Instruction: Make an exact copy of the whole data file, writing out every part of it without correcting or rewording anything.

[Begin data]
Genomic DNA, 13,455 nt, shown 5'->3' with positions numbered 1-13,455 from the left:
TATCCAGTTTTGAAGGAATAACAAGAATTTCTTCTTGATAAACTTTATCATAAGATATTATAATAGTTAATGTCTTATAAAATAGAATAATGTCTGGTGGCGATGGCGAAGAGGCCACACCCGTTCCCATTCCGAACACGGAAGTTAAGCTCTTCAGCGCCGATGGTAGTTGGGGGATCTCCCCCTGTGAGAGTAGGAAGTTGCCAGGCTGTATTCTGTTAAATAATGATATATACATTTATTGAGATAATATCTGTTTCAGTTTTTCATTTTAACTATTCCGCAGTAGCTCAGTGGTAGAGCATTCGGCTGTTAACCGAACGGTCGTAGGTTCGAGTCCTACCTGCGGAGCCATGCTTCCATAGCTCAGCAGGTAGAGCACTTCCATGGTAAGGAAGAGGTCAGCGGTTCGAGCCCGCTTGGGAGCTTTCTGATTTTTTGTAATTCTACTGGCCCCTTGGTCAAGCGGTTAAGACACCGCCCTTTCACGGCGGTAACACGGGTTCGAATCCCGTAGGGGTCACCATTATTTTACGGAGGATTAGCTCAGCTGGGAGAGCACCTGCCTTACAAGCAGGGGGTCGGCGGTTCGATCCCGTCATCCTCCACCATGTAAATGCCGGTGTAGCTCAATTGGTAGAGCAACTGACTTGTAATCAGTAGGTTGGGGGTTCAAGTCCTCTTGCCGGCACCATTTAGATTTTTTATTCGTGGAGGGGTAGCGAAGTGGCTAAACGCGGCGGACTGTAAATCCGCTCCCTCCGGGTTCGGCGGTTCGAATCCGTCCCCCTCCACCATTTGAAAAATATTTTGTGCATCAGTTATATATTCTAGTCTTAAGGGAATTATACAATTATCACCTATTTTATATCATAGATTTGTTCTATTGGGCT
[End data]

Genomic DNA, 13,455 nt, shown 5'->3' with positions numbered 1-13,455 from the left:
TATCCAGTTTTGAAGGAATAACAAGAATTTCTTCTTGATAAACTTTATCATAAGATATTATAATAGTTAATGTCTTATAAAATAGAATAATGTCTGGTGGCGATGGCGAAGAGGCCACACCCGTTCCCATTCCGAACACGGAAGTTAAGCTCTTCAGCGCCGATGGTAGTTGGGGGATCTCCCCCTGTGAGAGTAGGAAGTTGCCAGGCTGTATTCTGTTAAATAATGATATATACATTTATTGAGATAATATCTGTTTCAGTTTTTCATTTTAACTATTCCGCAGTAGCTCAGTGGTAGAGCATTCGGCTGTTAACCGAACGGTCGTAGGTTCGAGTCCTACCTGCGGAGCCATGCTTCCATAGCTCAGCAGGTAGAGCACTTCCATGGTAAGGAAGAGGTCAGCGGTTCGAGCCCGCTTGGGAGCTTTCTGATTTTTTGTAATTCTACTGGCCCCTTGGTCAAGCGGTTAAGACACCGCCCTTTCACGGCGGTAACACGGGTTCGAATCCCGTAGGGGTCACCATTATTTTACGGAGGATTAGCTCAGCTGGGAGAGCACCTGCCTTACAAGCAGGGGGTCGGCGGTTCGATCCCGTCATCCTCCACCATGTAAATGCCGGTGTAGCTCAATTGGTAGAGCAACTGACTTGTAATCAGTAGGTTGGGGGTTCAAGTCCTCTTGCCGGCACCATTTAGATTTTTTATTCGTGGAGGGGTAGCGAAGTGGCTAAACGCGGCGGACTGTAAATCCGCTCCCTCCGGGTTCGGCGGTTCGAATCCGTCCCCCTCCACCATTTGAAAAATATTTTGTGCATCAGTTATATATTCTAGTCTTAAGGGAATTATACAATTATCACCTATTTTATATCATAGATTTGTTCTATTGGGCT